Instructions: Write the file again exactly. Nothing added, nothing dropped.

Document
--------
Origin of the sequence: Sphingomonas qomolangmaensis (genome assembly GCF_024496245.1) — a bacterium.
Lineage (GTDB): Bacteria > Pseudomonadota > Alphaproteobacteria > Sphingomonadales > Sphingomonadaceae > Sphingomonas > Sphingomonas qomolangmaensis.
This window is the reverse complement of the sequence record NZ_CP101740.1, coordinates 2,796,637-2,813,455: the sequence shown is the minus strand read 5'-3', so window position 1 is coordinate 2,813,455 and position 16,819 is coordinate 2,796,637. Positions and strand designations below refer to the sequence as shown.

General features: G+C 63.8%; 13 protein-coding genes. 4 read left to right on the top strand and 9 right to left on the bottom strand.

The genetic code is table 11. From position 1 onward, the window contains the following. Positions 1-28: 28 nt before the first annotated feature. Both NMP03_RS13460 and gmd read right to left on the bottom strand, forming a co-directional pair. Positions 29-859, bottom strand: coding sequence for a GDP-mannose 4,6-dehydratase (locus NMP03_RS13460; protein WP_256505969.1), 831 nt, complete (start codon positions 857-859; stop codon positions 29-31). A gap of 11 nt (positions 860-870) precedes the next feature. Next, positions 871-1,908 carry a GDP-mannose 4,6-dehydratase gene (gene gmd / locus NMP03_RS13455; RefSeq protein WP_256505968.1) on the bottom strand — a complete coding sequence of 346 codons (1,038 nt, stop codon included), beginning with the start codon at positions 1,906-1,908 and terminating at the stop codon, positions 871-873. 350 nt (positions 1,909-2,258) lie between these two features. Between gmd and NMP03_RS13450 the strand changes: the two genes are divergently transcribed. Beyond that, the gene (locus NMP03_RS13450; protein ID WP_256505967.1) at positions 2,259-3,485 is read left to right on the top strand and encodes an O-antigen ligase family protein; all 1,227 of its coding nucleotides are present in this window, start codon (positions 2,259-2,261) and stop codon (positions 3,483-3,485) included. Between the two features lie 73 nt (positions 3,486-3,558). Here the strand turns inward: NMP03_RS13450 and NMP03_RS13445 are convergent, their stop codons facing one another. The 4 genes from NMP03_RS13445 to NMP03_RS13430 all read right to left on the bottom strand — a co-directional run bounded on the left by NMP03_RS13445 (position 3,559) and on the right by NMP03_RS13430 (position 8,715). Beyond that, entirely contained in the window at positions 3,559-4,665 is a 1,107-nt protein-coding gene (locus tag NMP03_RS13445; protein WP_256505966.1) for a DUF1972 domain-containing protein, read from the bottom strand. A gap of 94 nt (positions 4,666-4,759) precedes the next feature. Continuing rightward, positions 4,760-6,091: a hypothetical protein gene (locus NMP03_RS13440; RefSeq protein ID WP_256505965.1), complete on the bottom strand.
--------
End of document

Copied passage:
Origin of the sequence: Sphingomonas qomolangmaensis (genome assembly GCF_024496245.1) — a bacterium.
Lineage (GTDB): Bacteria > Pseudomonadota > Alphaproteobacteria > Sphingomonadales > Sphingomonadaceae > Sphingomonas > Sphingomonas qomolangmaensis.
This window is the reverse complement of the sequence record NZ_CP101740.1, coordinates 2,796,637-2,813,455: the sequence shown is the minus strand read 5'-3', so window position 1 is coordinate 2,813,455 and position 16,819 is coordinate 2,796,637. Positions and strand designations below refer to the sequence as shown.

General features: G+C 63.8%; 13 protein-coding genes. 4 read left to right on the top strand and 9 right to left on the bottom strand.

The genetic code is table 11. From position 1 onward, the window contains the following. Positions 1-28: 28 nt before the first annotated feature. Both NMP03_RS13460 and gmd read right to left on the bottom strand, forming a co-directional pair. Positions 29-859, bottom strand: coding sequence for a GDP-mannose 4,6-dehydratase (locus NMP03_RS13460; protein WP_256505969.1), 831 nt, complete (start codon positions 857-859; stop codon positions 29-31). A gap of 11 nt (positions 860-870) precedes the next feature. Next, positions 871-1,908 carry a GDP-mannose 4,6-dehydratase gene (gene gmd / locus NMP03_RS13455; RefSeq protein WP_256505968.1) on the bottom strand — a complete coding sequence of 346 codons (1,038 nt, stop codon included), beginning with the start codon at positions 1,906-1,908 and terminating at the stop codon, positions 871-873. 350 nt (positions 1,909-2,258) lie between these two features. Between gmd and NMP03_RS13450 the strand changes: the two genes are divergently transcribed. Beyond that, the gene (locus NMP03_RS13450; protein ID WP_256505967.1) at positions 2,259-3,485 is read left to right on the top strand and encodes an O-antigen ligase family protein; all 1,227 of its coding nucleotides are present in this window, start codon (positions 2,259-2,261) and stop codon (positions 3,483-3,485) included. Between the two features lie 73 nt (positions 3,486-3,558). Here the strand turns inward: NMP03_RS13450 and NMP03_RS13445 are convergent, their stop codons facing one another. The 4 genes from NMP03_RS13445 to NMP03_RS13430 all read right to left on the bottom strand — a co-directional run bounded on the left by NMP03_RS13445 (position 3,559) and on the right by NMP03_RS13430 (position 8,715). Beyond that, entirely contained in the window at positions 3,559-4,665 is a 1,107-nt protein-coding gene (locus tag NMP03_RS13445; protein WP_256505966.1) for a DUF1972 domain-containing protein, read from the bottom strand. A gap of 94 nt (positions 4,666-4,759) precedes the next feature. Continuing rightward, positions 4,760-6,091: a hypothetical protein gene (locus NMP03_RS13440; RefSeq protein ID WP_256505965.1), complete on the bottom strand.